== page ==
It can take a long time — if ever — to undo damage caused by comments on the Internet. Scathing posts can tarnish reputations for people and businesses, and the snarkiest stuff can go viral before you know about it. That's why it's good for job applicants, professionals, business owners and public relations professionals to do frequent search engine sweeps to see what's out there about you (or could be confused with you).
You may need a lawyer to help remove libelous stuff. But you also might be able to counter unfavorable postings without lawsuits or threats.
If a posting is provably false, you may have luck asking the site's webmaster to remove it. Many webmasters, though, will say they're not in the business of dispute resolution and won't delete a comment simply because you want it gone.
Some comment victims have used Google's tool that flags offending URLs, paving the way for Google crawlers to eventually drop an offending URL from search results. But that won't work for, say, bad reviews that are posted on legitimate comment sites such as Yelp.com.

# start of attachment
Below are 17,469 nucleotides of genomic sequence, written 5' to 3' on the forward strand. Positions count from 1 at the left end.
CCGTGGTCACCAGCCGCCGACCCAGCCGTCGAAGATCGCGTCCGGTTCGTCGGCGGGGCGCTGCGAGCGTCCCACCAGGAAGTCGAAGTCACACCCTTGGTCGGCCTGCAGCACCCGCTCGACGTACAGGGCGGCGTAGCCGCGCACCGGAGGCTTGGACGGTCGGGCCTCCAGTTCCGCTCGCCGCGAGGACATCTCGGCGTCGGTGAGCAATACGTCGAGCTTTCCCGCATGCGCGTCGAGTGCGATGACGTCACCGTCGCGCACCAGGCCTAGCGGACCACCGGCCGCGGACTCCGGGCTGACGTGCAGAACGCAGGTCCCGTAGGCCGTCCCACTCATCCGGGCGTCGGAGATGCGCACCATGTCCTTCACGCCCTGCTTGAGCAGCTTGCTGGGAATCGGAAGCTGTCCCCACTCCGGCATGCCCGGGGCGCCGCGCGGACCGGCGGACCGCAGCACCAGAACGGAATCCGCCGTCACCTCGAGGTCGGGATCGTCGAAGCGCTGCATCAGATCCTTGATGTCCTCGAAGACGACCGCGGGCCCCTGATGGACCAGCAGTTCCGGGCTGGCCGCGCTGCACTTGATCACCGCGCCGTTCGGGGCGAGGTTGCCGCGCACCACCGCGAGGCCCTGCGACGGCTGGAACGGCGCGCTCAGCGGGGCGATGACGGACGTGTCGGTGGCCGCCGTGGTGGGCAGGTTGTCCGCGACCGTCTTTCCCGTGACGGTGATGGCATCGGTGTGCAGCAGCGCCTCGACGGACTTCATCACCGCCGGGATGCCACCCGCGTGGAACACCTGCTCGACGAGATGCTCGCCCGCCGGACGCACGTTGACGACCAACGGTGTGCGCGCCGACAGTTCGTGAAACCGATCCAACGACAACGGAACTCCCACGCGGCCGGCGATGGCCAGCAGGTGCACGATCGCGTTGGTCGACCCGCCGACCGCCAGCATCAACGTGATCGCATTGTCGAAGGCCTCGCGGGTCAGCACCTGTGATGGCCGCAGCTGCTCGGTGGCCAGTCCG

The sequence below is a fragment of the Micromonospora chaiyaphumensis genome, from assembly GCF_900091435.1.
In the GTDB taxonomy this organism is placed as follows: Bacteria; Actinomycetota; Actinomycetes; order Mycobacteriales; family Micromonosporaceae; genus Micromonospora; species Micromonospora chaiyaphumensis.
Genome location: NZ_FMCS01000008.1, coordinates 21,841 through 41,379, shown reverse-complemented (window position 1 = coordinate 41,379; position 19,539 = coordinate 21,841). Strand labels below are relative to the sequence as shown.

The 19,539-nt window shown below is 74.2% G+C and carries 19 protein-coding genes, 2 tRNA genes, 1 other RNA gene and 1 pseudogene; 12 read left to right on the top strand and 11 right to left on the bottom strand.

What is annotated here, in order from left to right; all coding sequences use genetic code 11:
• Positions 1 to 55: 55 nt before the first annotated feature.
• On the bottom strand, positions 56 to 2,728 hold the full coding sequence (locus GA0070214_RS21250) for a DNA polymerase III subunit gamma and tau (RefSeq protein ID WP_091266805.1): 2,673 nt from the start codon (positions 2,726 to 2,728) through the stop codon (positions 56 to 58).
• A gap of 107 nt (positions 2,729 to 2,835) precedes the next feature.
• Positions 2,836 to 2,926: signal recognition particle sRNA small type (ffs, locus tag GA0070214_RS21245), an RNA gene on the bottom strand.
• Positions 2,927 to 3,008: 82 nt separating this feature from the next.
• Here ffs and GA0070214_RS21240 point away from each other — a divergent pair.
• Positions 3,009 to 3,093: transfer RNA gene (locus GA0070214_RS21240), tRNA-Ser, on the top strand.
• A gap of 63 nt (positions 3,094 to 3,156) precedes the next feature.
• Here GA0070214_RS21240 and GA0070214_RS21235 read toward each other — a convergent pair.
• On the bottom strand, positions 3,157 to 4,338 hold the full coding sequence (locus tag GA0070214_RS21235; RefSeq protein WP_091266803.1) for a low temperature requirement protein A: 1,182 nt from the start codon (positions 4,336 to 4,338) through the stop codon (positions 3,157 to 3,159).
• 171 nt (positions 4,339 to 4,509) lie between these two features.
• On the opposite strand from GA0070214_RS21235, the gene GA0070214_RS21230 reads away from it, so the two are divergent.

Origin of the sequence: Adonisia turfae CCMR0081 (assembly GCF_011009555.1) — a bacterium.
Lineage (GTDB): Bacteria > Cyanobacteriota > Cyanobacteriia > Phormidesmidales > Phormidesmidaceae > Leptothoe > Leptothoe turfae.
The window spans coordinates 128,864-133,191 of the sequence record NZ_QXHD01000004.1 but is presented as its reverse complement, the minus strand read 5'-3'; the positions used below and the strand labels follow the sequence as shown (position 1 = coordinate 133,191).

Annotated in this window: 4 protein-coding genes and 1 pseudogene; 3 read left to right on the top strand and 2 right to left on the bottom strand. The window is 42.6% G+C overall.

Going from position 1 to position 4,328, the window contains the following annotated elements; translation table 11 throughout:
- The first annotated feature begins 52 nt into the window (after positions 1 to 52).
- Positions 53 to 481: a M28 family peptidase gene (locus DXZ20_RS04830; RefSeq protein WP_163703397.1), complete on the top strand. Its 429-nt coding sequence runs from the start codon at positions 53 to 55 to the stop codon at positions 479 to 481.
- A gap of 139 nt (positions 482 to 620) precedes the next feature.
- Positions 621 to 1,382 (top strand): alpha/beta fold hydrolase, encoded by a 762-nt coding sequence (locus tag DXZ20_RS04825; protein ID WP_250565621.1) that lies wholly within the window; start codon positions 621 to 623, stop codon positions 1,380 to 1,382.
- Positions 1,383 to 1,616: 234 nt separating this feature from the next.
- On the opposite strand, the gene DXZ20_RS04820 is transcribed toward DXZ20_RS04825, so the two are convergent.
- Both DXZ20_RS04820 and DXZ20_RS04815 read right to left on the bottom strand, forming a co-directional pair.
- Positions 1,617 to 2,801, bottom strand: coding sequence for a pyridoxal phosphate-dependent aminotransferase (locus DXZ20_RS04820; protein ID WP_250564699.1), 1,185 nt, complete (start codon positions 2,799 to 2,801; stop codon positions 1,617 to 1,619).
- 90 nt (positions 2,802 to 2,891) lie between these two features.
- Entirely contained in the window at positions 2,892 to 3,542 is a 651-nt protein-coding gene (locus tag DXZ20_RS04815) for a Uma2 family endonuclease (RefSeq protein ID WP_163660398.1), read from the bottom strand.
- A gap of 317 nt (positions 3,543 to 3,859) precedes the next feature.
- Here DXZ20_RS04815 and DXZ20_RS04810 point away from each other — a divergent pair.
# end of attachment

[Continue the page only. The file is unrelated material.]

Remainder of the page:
Some companies and people hire reputation- or brand-management companies. These firms do online searches and help respond to unfavorable posts. That includes generating positive posts to counter negative ones. Just don't get caught writing your own glowing reviews; that's an ethical minefield.
Your posted responses should be factual. Businesses countering a bad review should apologize if warranted and offer a resolution if possible. It's also fine to ask satisfied customers to write reviews, perhaps crowding out the bad ones.
People who are damaged online might do better responding offline. If you think a prospective or current employer is seeing bad things about you, use the phone, email or regular mail to rectify rather than staging a war of words online.